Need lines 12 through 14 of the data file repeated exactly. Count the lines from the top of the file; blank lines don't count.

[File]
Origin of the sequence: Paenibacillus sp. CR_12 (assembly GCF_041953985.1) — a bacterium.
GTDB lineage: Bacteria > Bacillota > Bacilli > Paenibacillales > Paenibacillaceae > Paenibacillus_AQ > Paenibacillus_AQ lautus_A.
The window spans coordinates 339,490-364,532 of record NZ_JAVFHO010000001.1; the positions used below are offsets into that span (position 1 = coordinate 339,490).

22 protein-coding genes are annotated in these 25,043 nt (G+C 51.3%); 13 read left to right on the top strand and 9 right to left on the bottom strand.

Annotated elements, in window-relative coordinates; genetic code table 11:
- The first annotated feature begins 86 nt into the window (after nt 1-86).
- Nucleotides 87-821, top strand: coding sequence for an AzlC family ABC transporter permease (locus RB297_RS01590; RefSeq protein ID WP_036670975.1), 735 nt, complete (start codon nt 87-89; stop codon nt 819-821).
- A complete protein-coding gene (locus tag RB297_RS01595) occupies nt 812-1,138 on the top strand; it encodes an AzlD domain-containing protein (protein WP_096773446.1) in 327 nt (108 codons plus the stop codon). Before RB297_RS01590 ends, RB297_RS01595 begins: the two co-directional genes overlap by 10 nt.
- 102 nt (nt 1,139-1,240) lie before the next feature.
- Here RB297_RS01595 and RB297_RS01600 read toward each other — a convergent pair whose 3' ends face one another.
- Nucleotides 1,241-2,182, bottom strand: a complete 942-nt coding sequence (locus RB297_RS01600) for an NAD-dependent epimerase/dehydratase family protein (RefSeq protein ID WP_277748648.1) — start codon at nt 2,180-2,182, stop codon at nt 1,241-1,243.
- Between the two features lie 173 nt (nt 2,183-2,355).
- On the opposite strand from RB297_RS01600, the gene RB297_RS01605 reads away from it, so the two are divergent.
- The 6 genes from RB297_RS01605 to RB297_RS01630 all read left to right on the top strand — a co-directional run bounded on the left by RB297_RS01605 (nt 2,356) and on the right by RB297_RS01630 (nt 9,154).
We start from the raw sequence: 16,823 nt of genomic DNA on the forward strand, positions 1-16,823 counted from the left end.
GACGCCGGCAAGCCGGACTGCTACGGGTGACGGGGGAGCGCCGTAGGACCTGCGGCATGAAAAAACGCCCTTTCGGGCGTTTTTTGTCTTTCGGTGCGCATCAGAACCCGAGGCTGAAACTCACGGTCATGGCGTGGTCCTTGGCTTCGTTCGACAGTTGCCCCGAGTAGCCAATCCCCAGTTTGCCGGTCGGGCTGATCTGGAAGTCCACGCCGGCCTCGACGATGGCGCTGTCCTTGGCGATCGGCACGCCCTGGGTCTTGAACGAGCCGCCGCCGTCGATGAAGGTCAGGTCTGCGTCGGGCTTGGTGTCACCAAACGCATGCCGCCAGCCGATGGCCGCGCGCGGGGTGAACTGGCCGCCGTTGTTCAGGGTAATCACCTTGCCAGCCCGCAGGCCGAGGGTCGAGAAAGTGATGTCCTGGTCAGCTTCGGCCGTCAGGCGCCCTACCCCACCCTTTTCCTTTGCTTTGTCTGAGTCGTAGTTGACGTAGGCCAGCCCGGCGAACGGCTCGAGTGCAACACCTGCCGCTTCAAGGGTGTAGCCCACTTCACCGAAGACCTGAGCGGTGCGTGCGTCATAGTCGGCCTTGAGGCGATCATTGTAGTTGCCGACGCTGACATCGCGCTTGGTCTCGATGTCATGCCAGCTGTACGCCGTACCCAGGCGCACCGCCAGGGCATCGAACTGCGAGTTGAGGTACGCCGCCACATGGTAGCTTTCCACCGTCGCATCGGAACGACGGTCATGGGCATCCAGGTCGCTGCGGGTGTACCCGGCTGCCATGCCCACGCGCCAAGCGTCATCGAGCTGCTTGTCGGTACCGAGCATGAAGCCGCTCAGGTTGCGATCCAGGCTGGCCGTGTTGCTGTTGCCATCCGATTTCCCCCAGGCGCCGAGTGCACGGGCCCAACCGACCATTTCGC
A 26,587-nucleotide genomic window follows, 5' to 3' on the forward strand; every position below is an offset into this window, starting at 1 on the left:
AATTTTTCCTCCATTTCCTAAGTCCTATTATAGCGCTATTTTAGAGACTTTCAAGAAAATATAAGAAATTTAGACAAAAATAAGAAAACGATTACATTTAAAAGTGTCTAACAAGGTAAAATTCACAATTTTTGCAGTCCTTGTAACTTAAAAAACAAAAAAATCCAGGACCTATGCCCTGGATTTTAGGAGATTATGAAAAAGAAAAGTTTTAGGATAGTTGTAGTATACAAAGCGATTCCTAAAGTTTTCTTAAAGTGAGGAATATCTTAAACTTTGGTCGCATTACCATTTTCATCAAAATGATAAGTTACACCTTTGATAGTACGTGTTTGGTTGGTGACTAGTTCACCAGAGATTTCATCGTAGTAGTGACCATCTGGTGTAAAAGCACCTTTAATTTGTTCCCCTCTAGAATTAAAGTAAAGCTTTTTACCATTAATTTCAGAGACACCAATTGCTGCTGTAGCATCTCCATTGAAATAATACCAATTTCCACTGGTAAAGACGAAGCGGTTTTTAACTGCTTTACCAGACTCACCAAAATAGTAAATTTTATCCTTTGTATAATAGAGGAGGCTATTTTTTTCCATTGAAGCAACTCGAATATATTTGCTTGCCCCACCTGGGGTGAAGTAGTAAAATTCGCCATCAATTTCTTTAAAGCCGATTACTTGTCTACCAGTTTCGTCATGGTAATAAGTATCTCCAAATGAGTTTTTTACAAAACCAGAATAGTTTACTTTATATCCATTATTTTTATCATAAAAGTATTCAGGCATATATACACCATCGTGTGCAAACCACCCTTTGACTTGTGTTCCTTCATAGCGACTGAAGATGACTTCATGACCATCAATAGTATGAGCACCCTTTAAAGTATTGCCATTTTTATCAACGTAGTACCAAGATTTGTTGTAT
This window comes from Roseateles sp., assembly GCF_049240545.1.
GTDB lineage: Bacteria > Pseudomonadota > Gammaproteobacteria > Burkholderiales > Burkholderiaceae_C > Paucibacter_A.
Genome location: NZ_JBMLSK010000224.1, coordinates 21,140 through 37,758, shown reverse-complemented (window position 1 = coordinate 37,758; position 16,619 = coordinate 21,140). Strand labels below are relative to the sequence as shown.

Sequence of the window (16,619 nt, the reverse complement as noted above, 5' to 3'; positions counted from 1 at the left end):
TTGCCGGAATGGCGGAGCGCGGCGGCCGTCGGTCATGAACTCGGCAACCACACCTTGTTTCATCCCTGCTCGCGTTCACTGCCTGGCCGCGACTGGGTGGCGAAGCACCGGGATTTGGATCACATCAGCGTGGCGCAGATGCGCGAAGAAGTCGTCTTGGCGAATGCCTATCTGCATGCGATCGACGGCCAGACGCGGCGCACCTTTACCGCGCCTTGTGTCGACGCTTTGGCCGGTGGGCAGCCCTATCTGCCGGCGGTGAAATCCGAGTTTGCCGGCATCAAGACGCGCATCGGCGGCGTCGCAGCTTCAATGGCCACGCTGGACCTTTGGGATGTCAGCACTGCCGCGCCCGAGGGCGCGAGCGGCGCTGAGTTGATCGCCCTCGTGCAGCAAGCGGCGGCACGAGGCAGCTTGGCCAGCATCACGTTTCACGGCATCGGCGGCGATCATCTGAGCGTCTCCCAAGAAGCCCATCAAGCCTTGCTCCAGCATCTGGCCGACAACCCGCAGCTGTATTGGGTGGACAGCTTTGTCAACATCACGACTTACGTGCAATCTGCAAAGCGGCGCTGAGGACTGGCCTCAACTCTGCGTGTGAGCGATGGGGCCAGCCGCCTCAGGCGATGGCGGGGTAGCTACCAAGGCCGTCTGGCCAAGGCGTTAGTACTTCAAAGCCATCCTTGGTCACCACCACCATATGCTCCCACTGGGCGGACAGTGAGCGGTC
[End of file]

- Between the two features lie 173 nt (nt 2,183-2,355).
- On the opposite strand from RB297_RS01600, the gene RB297_RS01605 reads away from it, so the two are divergent.
- The 6 genes from RB297_RS01605 to RB297_RS01630 all read left to right on the top strand — a co-directional run bounded on the left by RB297_RS01605 (nt 2,356) and on the right by RB297_RS01630 (nt 9,154).